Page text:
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Book Review: In “FOLLOW HIM,” Your Heart Will be the Main Course

Tuesday, October 20, 2020 | Books, Review

By JAMES TUCKER Written by Craig Stewart Published by Hellbound Books I’ve always been a sucker for a good cult. The lengths to which broken, desperate people will go to feel as though they belong, the manipulative, vampiric leaders who prey on people to feed voids within themselves, and the apocryphal, batshit theology that often plays upon established mythologies and takes them to places hereto unexplored (hello childhood trauma)… it’s the most compelling subgenre of horror for me, and always will be. So when I was approached to read Craig Stewart’s FOLLOW HIM, a mashup of cosmic horror and extreme horror that follows a woman desperately trying to save her fiancé from a doomsday cult whose theology focuses on the DEATH OF LOVE, I couldn’t resist. FOLLOW HIM is mainly about the struggle between Jacob Donahue and his ex-fiance Nina, following both characters after Jacob joins a cult known as the Shared Heart. The Shared Heart believes Love to be the essence of a Love-craftian creature (see what I did there?) and believes (with no spoilers) that by serving a disfigured, barely human prophet known as “the Collector” they will be connected to this creature, which they call the one true God. In doing so, they forsake all aspects of themselves and become willing to do and sacrifice anything in the service of their God. Jacob, feeling as though his relationship with Nina is broken and that he has nothing else to live for, has abandoned all aspects of himself to the cult and assumed his identity as a “Dreg,” believing himself to be an important part of an upcoming event called “The Harvest.” But when Nina discovers that he’s joined the Shared Heart, she “extracts” (read: kidnaps) him in the middle of the night and takes him to their old home to begin the deconversion process. The majority of the novel focuses on the battle of their wills as the Shared Heart closes in, determined to recover Jacob and resume their plans for the Harvest… only, Love might have more in mind for both of them than anyone has realized.
This novel has it all. Grotesque, Amnesia-esque visions of monstrous cunnilingus, (yes, you read that right) mutilated half-human monsters chewing on organs, prophetic dreams that could have come from a lost chapter of Revelations, impromptu genital mutilations, and an assortment of broken, helpless characters being driven to inhuman actions. The tension between Jacob and Nina, their messed up shared history that slowly unravels as the two of them square off in their abandoned house, is brilliantly written and believable, and will have the pages turning so quickly in your hands that you won’t look up from them till nightfall. Moreover, the Shared Heart itself is one of the more interesting cults I’ve come across in fiction: the idea of Love as an enemy to be defeated, a thing to be given up to a higher power so that higher power may rule the heart INSTEAD of Love, is a compelling idea that does the same thing for the mysteries of the human heart that Lovecraft did for the empty void of space. And Stewart isn’t afraid to address the most extreme ends of that subject: as the story goes on, Nina and Jacob rip at each other’s wounds, nearly tearing each other to shreds in the name of their supposed “love,” as well as suffering psychosexual visions that rival the best of Barker’s work.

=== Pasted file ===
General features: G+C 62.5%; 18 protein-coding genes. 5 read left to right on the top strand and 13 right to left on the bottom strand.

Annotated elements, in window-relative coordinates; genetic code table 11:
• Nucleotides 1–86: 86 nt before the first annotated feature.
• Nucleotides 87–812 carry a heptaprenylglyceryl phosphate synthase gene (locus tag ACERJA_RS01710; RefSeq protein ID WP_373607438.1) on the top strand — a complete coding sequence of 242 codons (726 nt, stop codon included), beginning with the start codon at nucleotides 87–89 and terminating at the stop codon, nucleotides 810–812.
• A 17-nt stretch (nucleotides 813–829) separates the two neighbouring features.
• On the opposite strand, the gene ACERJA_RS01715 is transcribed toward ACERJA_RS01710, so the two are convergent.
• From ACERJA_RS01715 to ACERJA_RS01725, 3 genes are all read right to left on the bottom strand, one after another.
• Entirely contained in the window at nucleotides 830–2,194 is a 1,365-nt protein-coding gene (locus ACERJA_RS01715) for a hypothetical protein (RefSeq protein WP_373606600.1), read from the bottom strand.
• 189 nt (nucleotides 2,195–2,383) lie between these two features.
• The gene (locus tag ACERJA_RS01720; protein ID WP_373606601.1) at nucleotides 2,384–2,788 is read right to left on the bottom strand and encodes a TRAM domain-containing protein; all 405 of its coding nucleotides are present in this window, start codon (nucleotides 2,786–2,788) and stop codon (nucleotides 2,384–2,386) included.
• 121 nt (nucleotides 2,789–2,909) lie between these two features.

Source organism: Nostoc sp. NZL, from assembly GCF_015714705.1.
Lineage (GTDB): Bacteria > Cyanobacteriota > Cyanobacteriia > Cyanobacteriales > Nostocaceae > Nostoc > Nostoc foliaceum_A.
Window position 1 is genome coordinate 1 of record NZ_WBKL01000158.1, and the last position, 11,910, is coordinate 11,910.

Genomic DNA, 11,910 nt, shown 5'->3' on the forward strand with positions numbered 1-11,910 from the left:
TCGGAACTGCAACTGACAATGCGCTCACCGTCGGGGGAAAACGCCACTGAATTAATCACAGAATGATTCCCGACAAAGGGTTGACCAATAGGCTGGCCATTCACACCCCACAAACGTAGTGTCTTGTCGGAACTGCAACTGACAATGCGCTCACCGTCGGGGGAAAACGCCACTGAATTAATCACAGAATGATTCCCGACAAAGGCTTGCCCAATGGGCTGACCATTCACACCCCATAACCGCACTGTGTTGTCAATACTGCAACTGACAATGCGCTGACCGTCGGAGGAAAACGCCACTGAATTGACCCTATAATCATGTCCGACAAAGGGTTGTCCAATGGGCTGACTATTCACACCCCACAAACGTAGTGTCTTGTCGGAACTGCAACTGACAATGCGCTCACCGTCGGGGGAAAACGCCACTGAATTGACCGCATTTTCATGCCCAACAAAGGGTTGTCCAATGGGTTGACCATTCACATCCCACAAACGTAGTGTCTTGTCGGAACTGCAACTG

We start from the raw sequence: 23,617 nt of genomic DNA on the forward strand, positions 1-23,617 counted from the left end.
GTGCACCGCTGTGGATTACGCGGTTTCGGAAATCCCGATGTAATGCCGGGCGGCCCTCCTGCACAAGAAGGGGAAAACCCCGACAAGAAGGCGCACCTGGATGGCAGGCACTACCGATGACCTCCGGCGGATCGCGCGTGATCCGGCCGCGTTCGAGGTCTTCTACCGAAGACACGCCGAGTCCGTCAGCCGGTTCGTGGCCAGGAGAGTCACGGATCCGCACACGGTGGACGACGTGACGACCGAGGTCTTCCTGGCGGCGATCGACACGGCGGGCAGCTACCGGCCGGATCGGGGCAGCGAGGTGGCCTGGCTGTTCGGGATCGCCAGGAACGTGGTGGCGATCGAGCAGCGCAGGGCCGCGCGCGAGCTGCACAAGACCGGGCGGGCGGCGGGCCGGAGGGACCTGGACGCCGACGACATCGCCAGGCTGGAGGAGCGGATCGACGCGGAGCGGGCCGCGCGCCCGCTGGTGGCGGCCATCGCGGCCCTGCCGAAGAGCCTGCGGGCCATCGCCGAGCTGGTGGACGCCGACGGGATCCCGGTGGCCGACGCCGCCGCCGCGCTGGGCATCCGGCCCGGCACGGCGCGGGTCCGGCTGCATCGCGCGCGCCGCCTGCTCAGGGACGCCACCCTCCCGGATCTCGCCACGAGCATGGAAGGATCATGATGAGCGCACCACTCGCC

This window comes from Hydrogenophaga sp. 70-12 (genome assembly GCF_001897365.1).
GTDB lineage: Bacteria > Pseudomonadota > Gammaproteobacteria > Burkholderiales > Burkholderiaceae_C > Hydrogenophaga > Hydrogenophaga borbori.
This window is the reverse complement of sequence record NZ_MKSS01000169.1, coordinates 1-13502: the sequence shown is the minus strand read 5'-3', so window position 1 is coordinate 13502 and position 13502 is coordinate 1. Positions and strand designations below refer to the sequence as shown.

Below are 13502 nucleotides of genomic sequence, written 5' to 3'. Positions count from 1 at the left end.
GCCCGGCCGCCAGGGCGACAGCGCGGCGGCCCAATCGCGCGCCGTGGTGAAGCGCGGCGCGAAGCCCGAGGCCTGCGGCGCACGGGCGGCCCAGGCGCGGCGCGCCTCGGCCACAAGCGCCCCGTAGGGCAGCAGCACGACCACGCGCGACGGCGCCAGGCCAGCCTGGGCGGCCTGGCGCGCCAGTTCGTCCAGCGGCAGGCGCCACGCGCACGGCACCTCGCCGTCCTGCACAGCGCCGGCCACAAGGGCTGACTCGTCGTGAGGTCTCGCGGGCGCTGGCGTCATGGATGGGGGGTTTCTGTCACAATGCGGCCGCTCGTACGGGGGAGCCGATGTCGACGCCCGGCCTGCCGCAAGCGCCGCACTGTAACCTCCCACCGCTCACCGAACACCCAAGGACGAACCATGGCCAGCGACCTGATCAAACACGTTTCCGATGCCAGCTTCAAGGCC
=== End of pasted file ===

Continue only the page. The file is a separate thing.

This is a smaller note, but it’s something I really appreciated: all of the secondary characters were fleshed out and sympathetic, and their every action was believable. I felt for the other Dregs we got introduced to and even liked quite a few of them, even when their role in the Harvest became apparent. Speaking of the Harvest, the ending is apocalyptic and truly biblical in scale, a nihilistic punch to the gut that feels pleasantly appropriate considering everything that preceded it. My favorite thing hands down though? The reveal of who, and what, the Collector actually is. You thought Reverend Kane was scary. In short, Craig Stewart is an author to follow. And if the description I gave above piques your interest at all, FOLLOW HIM is a book you absolutely need to add to your reading list. However good I made it sound it’s even better, packed with nightmarish imagery, sympathetically monstrous characters, and the malicious machinations of grotesque gods. As the Collector would no doubt say (if he could), Bon Appetit.
James Tucker
AHH! Who gave the intern a keyboard? James Tucker has no qualifications to speak of, aside from being an English major and a lifelong horror nerd. In addition to writing the column “Streaming Semetery” for Rue Morgue, he is also an editing intern for Crystal Lake Publications and has also acted as an editorial assistant for the University of Central Florida’s Journal of Wyndham Lewis Studies. In his spare time, he conducts undergraduate level research on horror films and writes his own (terminally shitty) horror fiction. (A real party animal, this one.) Since that’s about the extent of his achievements so far, he would also like you to know he’s a huge GHOST fan and his favorite horror movie is Hereditary.